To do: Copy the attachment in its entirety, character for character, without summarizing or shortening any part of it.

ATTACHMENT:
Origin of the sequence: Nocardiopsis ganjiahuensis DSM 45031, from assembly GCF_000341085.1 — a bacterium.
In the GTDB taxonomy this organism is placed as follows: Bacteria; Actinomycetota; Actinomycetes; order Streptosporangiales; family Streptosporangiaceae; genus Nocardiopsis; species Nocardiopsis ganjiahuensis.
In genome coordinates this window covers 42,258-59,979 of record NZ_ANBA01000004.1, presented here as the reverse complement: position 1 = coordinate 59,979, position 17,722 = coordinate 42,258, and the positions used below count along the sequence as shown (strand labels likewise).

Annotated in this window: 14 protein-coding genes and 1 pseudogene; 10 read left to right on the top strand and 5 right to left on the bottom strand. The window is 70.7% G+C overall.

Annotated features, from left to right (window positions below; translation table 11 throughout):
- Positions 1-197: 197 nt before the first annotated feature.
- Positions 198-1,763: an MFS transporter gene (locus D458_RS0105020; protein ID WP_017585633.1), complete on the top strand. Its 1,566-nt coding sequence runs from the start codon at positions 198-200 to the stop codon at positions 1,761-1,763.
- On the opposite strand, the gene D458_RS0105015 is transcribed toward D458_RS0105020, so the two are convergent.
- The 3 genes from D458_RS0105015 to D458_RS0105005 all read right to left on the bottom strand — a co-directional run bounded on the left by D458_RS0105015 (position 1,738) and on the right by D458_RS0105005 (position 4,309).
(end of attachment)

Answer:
Origin of the sequence: Nocardiopsis ganjiahuensis DSM 45031, from assembly GCF_000341085.1 — a bacterium.
In the GTDB taxonomy this organism is placed as follows: Bacteria; Actinomycetota; Actinomycetes; order Streptosporangiales; family Streptosporangiaceae; genus Nocardiopsis; species Nocardiopsis ganjiahuensis.
In genome coordinates this window covers 42,258-59,979 of record NZ_ANBA01000004.1, presented here as the reverse complement: position 1 = coordinate 59,979, position 17,722 = coordinate 42,258, and the positions used below count along the sequence as shown (strand labels likewise).

Annotated in this window: 14 protein-coding genes and 1 pseudogene; 10 read left to right on the top strand and 5 right to left on the bottom strand. The window is 70.7% G+C overall.

Annotated features, from left to right (window positions below; translation table 11 throughout):
- Positions 1-197: 197 nt before the first annotated feature.
- Positions 198-1,763: an MFS transporter gene (locus D458_RS0105020; protein ID WP_017585633.1), complete on the top strand. Its 1,566-nt coding sequence runs from the start codon at positions 198-200 to the stop codon at positions 1,761-1,763.
- On the opposite strand, the gene D458_RS0105015 is transcribed toward D458_RS0105020, so the two are convergent.
- The 3 genes from D458_RS0105015 to D458_RS0105005 all read right to left on the bottom strand — a co-directional run bounded on the left by D458_RS0105015 (position 1,738) and on the right by D458_RS0105005 (position 4,309).